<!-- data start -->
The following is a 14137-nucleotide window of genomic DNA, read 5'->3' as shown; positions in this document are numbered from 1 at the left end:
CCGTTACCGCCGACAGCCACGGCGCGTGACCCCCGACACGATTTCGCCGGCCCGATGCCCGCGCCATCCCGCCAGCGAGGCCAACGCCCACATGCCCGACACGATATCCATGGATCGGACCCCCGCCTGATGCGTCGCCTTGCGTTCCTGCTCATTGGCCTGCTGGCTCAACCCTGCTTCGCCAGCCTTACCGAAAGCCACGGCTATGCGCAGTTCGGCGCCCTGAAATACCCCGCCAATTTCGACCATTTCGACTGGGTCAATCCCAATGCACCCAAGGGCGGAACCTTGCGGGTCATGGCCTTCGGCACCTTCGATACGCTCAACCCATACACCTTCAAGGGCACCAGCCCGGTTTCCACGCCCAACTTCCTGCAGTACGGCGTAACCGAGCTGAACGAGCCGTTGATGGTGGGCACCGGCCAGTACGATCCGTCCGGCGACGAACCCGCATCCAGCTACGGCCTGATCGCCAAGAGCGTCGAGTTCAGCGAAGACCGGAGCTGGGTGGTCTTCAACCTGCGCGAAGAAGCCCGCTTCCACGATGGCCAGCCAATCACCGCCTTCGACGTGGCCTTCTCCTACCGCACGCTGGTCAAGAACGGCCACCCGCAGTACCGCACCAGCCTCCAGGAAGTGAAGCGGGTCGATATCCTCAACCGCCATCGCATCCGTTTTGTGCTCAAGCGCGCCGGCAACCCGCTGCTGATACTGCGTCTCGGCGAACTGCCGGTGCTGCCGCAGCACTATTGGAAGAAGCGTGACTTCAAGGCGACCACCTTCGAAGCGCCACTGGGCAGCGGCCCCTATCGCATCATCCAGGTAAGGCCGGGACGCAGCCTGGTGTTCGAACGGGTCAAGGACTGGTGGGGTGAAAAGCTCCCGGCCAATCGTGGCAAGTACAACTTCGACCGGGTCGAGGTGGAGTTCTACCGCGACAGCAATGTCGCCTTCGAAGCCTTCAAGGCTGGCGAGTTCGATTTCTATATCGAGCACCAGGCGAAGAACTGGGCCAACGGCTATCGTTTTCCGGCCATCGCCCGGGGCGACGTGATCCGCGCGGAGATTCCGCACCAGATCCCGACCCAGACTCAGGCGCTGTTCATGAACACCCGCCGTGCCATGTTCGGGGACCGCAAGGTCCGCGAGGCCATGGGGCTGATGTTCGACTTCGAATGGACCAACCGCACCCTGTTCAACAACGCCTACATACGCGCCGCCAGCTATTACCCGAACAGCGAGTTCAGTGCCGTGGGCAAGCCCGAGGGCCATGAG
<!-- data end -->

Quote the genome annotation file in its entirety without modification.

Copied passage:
The following is a 14137-nucleotide window of genomic DNA, read 5'->3' as shown; positions in this document are numbered from 1 at the left end:
CCGTTACCGCCGACAGCCACGGCGCGTGACCCCCGACACGATTTCGCCGGCCCGATGCCCGCGCCATCCCGCCAGCGAGGCCAACGCCCACATGCCCGACACGATATCCATGGATCGGACCCCCGCCTGATGCGTCGCCTTGCGTTCCTGCTCATTGGCCTGCTGGCTCAACCCTGCTTCGCCAGCCTTACCGAAAGCCACGGCTATGCGCAGTTCGGCGCCCTGAAATACCCCGCCAATTTCGACCATTTCGACTGGGTCAATCCCAATGCACCCAAGGGCGGAACCTTGCGGGTCATGGCCTTCGGCACCTTCGATACGCTCAACCCATACACCTTCAAGGGCACCAGCCCGGTTTCCACGCCCAACTTCCTGCAGTACGGCGTAACCGAGCTGAACGAGCCGTTGATGGTGGGCACCGGCCAGTACGATCCGTCCGGCGACGAACCCGCATCCAGCTACGGCCTGATCGCCAAGAGCGTCGAGTTCAGCGAAGACCGGAGCTGGGTGGTCTTCAACCTGCGCGAAGAAGCCCGCTTCCACGATGGCCAGCCAATCACCGCCTTCGACGTGGCCTTCTCCTACCGCACGCTGGTCAAGAACGGCCACCCGCAGTACCGCACCAGCCTCCAGGAAGTGAAGCGGGTCGATATCCTCAACCGCCATCGCATCCGTTTTGTGCTCAAGCGCGCCGGCAACCCGCTGCTGATACTGCGTCTCGGCGAACTGCCGGTGCTGCCGCAGCACTATTGGAAGAAGCGTGACTTCAAGGCGACCACCTTCGAAGCGCCACTGGGCAGCGGCCCCTATCGCATCATCCAGGTAAGGCCGGGACGCAGCCTGGTGTTCGAACGGGTCAAGGACTGGTGGGGTGAAAAGCTCCCGGCCAATCGTGGCAAGTACAACTTCGACCGGGTCGAGGTGGAGTTCTACCGCGACAGCAATGTCGCCTTCGAAGCCTTCAAGGCTGGCGAGTTCGATTTCTATATCGAGCACCAGGCGAAGAACTGGGCCAACGGCTATCGTTTTCCGGCCATCGCCCGGGGCGACGTGATCCGCGCGGAGATTCCGCACCAGATCCCGACCCAGACTCAGGCGCTGTTCATGAACACCCGCCGTGCCATGTTCGGGGACCGCAAGGTCCGCGAGGCCATGGGGCTGATGTTCGACTTCGAATGGACCAACCGCACCCTGTTCAACAACGCCTACATACGCGCCGCCAGCTATTACCCGAACAGCGAGTTCAGTGCCGTGGGCAAGCCCGAGGGCCATGAG